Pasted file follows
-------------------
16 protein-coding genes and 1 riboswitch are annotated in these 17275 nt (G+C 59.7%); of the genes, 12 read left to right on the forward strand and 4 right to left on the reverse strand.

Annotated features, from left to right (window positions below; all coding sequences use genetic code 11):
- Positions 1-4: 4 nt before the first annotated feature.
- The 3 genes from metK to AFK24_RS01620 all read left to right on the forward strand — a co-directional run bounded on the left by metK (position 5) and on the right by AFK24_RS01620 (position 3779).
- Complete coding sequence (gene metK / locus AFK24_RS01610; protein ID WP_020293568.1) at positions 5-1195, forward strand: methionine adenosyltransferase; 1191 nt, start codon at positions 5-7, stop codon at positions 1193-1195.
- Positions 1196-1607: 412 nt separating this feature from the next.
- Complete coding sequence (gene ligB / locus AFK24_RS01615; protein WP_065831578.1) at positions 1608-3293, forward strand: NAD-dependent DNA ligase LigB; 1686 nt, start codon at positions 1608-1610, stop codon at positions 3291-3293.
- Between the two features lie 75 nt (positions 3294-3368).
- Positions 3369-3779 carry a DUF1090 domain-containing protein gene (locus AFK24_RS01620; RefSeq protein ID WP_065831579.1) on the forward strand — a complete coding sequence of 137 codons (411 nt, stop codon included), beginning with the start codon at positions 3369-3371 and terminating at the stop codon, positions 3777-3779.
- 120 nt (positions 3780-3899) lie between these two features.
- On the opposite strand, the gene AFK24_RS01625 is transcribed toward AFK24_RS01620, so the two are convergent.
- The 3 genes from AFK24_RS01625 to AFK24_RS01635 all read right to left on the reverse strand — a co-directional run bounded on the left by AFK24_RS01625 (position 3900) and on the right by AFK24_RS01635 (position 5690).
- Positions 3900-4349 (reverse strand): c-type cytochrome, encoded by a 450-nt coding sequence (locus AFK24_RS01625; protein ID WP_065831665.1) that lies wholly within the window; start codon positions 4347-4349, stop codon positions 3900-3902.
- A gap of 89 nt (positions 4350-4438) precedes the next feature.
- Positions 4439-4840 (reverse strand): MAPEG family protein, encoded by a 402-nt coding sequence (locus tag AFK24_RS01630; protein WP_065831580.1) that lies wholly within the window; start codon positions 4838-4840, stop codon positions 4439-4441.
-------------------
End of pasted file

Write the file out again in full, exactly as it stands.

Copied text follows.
16 protein-coding genes and 1 riboswitch are annotated in these 17275 nt (G+C 59.7%); of the genes, 12 read left to right on the forward strand and 4 right to left on the reverse strand.

Annotated features, from left to right (window positions below; all coding sequences use genetic code 11):
- Positions 1-4: 4 nt before the first annotated feature.
- The 3 genes from metK to AFK24_RS01620 all read left to right on the forward strand — a co-directional run bounded on the left by metK (position 5) and on the right by AFK24_RS01620 (position 3779).
- Complete coding sequence (gene metK / locus AFK24_RS01610; protein ID WP_020293568.1) at positions 5-1195, forward strand: methionine adenosyltransferase; 1191 nt, start codon at positions 5-7, stop codon at positions 1193-1195.
- Positions 1196-1607: 412 nt separating this feature from the next.
- Complete coding sequence (gene ligB / locus AFK24_RS01615; protein WP_065831578.1) at positions 1608-3293, forward strand: NAD-dependent DNA ligase LigB; 1686 nt, start codon at positions 1608-1610, stop codon at positions 3291-3293.
- Between the two features lie 75 nt (positions 3294-3368).
- Positions 3369-3779 carry a DUF1090 domain-containing protein gene (locus AFK24_RS01620; RefSeq protein ID WP_065831579.1) on the forward strand — a complete coding sequence of 137 codons (411 nt, stop codon included), beginning with the start codon at positions 3369-3371 and terminating at the stop codon, positions 3777-3779.
- 120 nt (positions 3780-3899) lie between these two features.
- On the opposite strand, the gene AFK24_RS01625 is transcribed toward AFK24_RS01620, so the two are convergent.
- The 3 genes from AFK24_RS01625 to AFK24_RS01635 all read right to left on the reverse strand — a co-directional run bounded on the left by AFK24_RS01625 (position 3900) and on the right by AFK24_RS01635 (position 5690).
- Positions 3900-4349 (reverse strand): c-type cytochrome, encoded by a 450-nt coding sequence (locus AFK24_RS01625; protein ID WP_065831665.1) that lies wholly within the window; start codon positions 4347-4349, stop codon positions 3900-3902.
- A gap of 89 nt (positions 4350-4438) precedes the next feature.
- Positions 4439-4840 (reverse strand): MAPEG family protein, encoded by a 402-nt coding sequence (locus tag AFK24_RS01630; protein WP_065831580.1) that lies wholly within the window; start codon positions 4838-4840, stop codon positions 4439-4441.